Globalization—the worldwide expansion of corporate business activity—also became a factor in the space industry towards the turn of the century. The creation of companies such as International Launch Services, which combined American business savvy with access to customers and merchandizing from Lockheed Martin and with the technical reliability of Russian rocketry, was typical of the trend towards international leveraging of assets for market success. Another company, Sea Launch, brought even more partners together, teaming another Russian rocket, U.S. corporate business leadership, operations and management from Boeing, a Norwegian-built oceangoing launch platform, and initially, a Cayman Islands registry. The trend of mergers and acquisitions was not confined to the United States. In 1999 Aérospatiale Matra, Daimler Chrysler AG, and Construcciones Aeronauticas S.A. merged their space capabilities to create the transnational firm EADS, the European Aeronautic Defence and Space Company. In 2000, Matra, BAE Systems, and DaimlerChrysler formed Astrium, covering the whole spectrum of space business. Further refinements of European consolidations have responded to changing trends in the aerospace industry related to economic slowdowns in both Japan and the United States, and the terrorist attacks of September 11, 2001.
The Global Nature of the Commercial Space Business
Even before the trend for mergers and acquisitions and the development of corporations geared to worldwide operation in a global market, the commercial aerospace industry was intensely internationally interconnected. For example, while a launch vehicle might be built in the United States or Japan, some component parts would come from elsewhere and payloads—the satellites that were lofted into space by the launch vehicles—frequently brought together instruments and components from several additional nations. Furthermore, each launch and its payload has to be insured against catastrophic failure of the launch vehicle, failure of the launch vehicle to place the satellite in the correct orbit, and malfunction of the satellite itself. Whereas the United States develops the majority of the world's satellites and has regained a significant share of the launch market, the majority of launch insurance comes from Europe. Australian-based insurance companies have also been a significant provider of insurance and reinsurance for the space business. Insurers require detailed knowledge of the vehicle and payload to be insured, resulting in the necessary transfer of detailed information about a planned launch to individuals outside the originating nation. The insurance element provides one more illustration of the global nature of the space industry with its many component parts.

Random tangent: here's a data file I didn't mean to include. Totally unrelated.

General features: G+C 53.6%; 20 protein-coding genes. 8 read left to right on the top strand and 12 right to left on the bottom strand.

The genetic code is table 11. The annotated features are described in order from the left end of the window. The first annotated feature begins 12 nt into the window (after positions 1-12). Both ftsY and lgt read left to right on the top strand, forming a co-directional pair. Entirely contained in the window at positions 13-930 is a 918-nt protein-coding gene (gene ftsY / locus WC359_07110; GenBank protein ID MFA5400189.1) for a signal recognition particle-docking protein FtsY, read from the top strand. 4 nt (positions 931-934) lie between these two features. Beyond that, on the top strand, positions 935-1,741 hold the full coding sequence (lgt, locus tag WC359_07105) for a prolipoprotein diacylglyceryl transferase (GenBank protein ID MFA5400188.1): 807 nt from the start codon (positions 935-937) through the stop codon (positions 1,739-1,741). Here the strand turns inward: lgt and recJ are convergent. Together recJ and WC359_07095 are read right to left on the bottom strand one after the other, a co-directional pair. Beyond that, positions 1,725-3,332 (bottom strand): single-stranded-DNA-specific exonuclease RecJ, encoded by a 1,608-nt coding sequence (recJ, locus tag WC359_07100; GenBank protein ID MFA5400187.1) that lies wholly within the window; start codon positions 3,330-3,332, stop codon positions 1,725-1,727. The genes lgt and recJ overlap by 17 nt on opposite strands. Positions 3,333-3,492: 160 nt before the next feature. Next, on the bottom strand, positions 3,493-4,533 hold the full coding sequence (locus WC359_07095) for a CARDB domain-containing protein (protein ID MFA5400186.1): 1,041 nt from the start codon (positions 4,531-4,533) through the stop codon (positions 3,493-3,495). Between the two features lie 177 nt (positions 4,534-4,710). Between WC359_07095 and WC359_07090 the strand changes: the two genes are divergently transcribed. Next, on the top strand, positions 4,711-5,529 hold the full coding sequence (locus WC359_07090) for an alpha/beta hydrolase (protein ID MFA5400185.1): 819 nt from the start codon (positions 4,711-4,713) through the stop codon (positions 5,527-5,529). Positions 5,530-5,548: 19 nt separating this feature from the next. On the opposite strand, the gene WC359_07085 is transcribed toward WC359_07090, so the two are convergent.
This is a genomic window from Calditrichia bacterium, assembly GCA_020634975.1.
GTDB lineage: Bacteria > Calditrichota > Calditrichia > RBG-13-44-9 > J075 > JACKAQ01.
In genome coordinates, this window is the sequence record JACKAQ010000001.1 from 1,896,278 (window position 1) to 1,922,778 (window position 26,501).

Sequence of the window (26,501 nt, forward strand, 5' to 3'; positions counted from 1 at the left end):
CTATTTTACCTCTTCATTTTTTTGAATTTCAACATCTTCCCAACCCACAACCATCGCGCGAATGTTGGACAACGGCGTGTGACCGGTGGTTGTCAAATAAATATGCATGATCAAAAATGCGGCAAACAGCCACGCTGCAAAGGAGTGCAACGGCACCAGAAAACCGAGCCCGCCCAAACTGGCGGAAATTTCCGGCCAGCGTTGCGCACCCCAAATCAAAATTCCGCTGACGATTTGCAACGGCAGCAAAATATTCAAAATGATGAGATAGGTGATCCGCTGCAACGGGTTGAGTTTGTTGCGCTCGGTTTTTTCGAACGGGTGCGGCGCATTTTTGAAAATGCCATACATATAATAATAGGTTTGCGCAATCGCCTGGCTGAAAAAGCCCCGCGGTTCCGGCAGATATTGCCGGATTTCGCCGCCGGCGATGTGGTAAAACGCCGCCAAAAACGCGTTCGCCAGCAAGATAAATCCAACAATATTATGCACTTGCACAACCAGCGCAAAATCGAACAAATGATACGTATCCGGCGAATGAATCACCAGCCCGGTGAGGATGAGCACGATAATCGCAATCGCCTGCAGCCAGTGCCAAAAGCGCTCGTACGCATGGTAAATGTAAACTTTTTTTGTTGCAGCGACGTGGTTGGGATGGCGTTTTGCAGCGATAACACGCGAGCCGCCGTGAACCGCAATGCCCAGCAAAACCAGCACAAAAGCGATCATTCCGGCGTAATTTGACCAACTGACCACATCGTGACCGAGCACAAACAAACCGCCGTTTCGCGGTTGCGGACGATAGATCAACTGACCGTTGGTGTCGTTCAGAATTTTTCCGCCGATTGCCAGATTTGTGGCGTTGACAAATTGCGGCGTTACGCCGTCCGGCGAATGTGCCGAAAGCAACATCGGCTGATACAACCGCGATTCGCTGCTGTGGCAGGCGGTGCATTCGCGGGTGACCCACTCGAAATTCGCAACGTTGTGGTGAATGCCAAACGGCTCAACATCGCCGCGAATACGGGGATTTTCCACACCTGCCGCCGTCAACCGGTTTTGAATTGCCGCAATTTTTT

Growth Trends in the Global Space Industry
The first year in which commercial space revenues exceeded revenues from government space contracts was 1998. In subsequent years, the growth of commercial space business has widened the gap between commercial revenues and government revenues from space commerce. A total of 128 spacecraft were launched in 1999. Seventy-six of those launches were for commercial customers and fifty-two were government missions, highlighting that the industry driver has changed from the government sector to the commercial sector. Eight countries were responsible for the 128 launches, which had a success rate of 89.7 percent.
In 1999 direct broadcast satellite television was the fastest-growing consumer electronics product in history, and more then 35 million people worldwide received their TV via satellite. Digital audio radio was predicted to be the hot electronics product for the first decade of the twenty-first century, with an audience of more than 49 million subscribers expected by 2009. Worldwide, the space industry employed nearly 1.1 million people in 1999 and posted revenues of $87 billion. Worldwide space revenues for the years 2000 to 2005 were projected to total $619.4 billion.
see also Aerospace Corporations (volume 1); Business Failures (volume 1); Insurance (volume 1).
"Aerospace Source Book." Special issue of Aviation Week and Space Technology 54, no.3 (2001).
International Space Business Council. State of the Space Industry, 2000. Bethesda, MD:Space Publications, 2000.